Bento Gonçalves, journalism and modern slavery

Image: Jill Wellington


The first function of journalism in fulfilling the task of clarification is to properly name the facts.

The brilliant journalist Rodrigo Menegat, graduated from the State University of Ponta Grossa (UEPG), with a specialization in data journalism at Columbia University, did a great experiment. Asked ChatGPT for a crisis management note for the trade association representing companies in the City of Bento Gonçalves. Informed Artificial Intelligence about the crisis situation: three major wineries in the city were involved in a slave labor scandal with third-party contractors. The note should be directed to the general public, showing that the entity does not condone such practices.

The result of the text is completely different from the note actually produced by the association. In the statement made by ChatGPT, there is a vehement condemnation of the denounced practices and a request for the authorities to take the necessary measures to guarantee justice and reparation to the workers involved, in addition to reaffirming ethical commitment and social responsibility with a fair business environment and sustainable in the city. In other words, a note full of reasonableness and capable of mitigating the damage to the reputation of an entire region. The real note was a disaster. But it is moving in its sincerity, evidencing the way of thinking and the political culture of an elite that considers itself superior due to the achievement of a certain economic prosperity. This is where the role of journalism comes in. Artificial Intelligence is not, it seems, capable of capturing the subjectivities, the culture, the thinking that is reflected in the most diverse practices, with a racist and xenophobic tone. That's what journalism can find out. What is the spirit of the leaders of these communities, how do their practices reflect the type of thinking they defend? But is this what journalism is producing?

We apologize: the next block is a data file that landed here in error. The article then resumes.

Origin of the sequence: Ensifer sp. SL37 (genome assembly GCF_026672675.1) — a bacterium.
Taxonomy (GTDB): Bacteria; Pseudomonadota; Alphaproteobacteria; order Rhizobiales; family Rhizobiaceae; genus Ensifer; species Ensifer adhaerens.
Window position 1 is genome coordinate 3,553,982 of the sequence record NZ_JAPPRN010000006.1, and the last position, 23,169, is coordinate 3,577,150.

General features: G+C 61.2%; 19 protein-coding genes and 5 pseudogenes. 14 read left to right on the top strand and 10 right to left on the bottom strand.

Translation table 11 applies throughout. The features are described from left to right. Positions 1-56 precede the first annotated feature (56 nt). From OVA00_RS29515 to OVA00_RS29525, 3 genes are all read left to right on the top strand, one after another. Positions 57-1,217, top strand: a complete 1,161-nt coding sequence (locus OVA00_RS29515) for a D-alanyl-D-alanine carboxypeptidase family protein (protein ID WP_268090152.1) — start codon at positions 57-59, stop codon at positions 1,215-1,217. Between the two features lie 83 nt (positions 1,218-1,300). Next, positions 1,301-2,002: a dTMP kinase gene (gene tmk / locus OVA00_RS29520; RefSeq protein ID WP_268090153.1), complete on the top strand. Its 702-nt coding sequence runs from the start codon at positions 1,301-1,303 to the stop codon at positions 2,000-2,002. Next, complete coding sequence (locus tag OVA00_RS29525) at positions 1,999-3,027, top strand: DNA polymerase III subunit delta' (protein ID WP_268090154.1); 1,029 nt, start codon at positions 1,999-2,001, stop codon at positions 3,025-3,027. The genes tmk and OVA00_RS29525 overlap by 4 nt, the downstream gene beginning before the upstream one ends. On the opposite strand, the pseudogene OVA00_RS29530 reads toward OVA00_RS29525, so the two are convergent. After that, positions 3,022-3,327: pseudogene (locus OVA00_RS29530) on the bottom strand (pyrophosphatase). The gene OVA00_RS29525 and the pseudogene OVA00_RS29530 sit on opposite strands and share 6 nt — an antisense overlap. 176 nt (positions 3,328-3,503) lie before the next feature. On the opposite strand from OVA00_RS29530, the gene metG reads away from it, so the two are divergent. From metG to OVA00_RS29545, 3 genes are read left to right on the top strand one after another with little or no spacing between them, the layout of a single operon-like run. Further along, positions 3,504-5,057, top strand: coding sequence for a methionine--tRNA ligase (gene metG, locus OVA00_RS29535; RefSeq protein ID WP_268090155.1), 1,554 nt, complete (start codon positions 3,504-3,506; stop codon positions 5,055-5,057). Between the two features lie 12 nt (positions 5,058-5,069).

In my reading, the frameworks of the articles and the opinions conveyed are divided between disclosing the statements of each side (leaderships, producers, authorities, government) and warning that one cannot generalize an entire region for the misdeeds of a few, much less preach a boycott to an expressive segment of the economy in the State, in what they are correct. However, is it enough? Does it report and express the type of mentality that presides over this event and with that contributed to overcoming it and preventing it from happening again?

I don't think so. I listed a series of questions that I would really like journalism to investigate and answer about Bento's case. For this, it is not enough to compare notes or compare statements. It is necessary to go there to investigate and find out, leaving aside commercial interests, advertisers' moods and fascist debris. I thought of 10 questions that refer to the public interest to which journalism must bow:

  1. Is it possible in a community of this size, intertwined in direct and broad relationships, to claim that no one knew about slavery?